An Australian company has integrated machine learning and artificial intelligence to develop technology that will put an end to supermarket checkout cheating.
Most of us have thought about it, ‘Damn avocados are expensive, what’s the harm in scanning one as a potato?’.
Many have actually followed through on the self-serve checkout scam — scanning barcode-free fruit or vegetables as cheaper varieties or different produce entirely.
In fact, Australian retailers lose $9.3 billion per year as a result of theft.
A Queensland mother was given a suspended jail sentence, after she was caught sticking the barcodes of 65c and 72c packets of two-minute noodles to more expensive items.
She took home $4500 worth of groceries from Coles and Woolworths before her elaborate scam was brought to light.
But an automated product recognition system will put an end to the cheating.
Australian start-up Tiliter Technology has developed a ‘smart checkouts’ system, which uses a camera to identify the product, before entering the information into the point-of-sale system.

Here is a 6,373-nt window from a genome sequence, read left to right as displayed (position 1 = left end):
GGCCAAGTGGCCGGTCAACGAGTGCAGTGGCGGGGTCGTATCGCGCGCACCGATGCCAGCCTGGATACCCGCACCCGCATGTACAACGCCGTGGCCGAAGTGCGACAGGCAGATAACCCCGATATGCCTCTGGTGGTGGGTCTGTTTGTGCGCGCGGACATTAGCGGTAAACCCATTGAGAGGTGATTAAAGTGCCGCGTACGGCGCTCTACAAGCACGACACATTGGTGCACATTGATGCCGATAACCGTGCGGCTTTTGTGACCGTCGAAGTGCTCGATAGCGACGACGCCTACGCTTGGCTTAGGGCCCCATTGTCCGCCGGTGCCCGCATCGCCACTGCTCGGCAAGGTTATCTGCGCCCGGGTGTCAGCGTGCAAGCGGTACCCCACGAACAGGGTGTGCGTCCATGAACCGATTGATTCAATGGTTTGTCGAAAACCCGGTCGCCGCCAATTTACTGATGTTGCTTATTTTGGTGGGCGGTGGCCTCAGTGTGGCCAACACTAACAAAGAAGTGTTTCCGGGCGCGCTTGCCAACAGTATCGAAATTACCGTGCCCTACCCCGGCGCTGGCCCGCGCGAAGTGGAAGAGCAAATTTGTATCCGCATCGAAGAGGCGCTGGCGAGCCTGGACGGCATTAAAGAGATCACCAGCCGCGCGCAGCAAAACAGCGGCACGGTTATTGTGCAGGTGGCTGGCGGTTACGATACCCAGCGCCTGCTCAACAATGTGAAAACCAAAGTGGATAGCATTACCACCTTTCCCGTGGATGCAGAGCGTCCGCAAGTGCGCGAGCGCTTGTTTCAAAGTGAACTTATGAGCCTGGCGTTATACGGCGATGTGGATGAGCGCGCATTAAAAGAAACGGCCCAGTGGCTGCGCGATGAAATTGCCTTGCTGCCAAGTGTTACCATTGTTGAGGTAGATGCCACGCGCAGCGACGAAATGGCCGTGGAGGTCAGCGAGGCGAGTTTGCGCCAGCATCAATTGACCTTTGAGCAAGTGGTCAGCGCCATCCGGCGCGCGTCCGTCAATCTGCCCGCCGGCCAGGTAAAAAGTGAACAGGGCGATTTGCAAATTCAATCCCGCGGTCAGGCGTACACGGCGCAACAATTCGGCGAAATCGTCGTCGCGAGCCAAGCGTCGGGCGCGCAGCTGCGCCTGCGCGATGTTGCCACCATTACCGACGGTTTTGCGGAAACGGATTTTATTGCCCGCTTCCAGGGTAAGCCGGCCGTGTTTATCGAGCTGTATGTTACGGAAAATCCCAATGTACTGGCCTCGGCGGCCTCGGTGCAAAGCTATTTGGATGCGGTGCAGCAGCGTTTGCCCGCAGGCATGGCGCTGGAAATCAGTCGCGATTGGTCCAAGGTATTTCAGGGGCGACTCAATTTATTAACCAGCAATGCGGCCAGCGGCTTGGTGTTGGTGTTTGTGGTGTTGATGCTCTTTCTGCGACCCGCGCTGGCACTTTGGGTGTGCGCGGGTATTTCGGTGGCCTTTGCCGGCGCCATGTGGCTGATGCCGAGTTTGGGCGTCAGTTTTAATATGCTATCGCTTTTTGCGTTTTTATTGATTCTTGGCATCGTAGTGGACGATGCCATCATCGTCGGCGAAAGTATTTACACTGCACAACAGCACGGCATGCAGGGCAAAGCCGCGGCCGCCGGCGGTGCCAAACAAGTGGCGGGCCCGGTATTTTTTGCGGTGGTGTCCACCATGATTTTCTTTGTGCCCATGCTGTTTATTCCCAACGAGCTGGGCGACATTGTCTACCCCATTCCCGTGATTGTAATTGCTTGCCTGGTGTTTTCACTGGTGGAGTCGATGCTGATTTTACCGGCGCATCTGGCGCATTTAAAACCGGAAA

The innovation spells the end of barcodes, such is the accuracy of the technology.
“Our tech is different from some of the stuff we have seen struggle in the past because it can tell the difference between a red delicious and royal gala apple for example,” co-founder Chris Sampson told News.com.au.
It can tell the difference between a red delicious and royal gala apple.
“It’s based on machine learning and artificial intelligence which has been taught to recognise different types of fruit and other products.
“The big value for supermarkets is removing the significant loss seen from people entering the wrong information when using self-service checkouts.
“However, customers will also benefit by not needing to search through menus trying to identify the items they are purchasing.”
Of course, retailers adopting the smart checkout technology will still be a step behind Amazon Go supermarkets, which have done away with checkouts of any kind.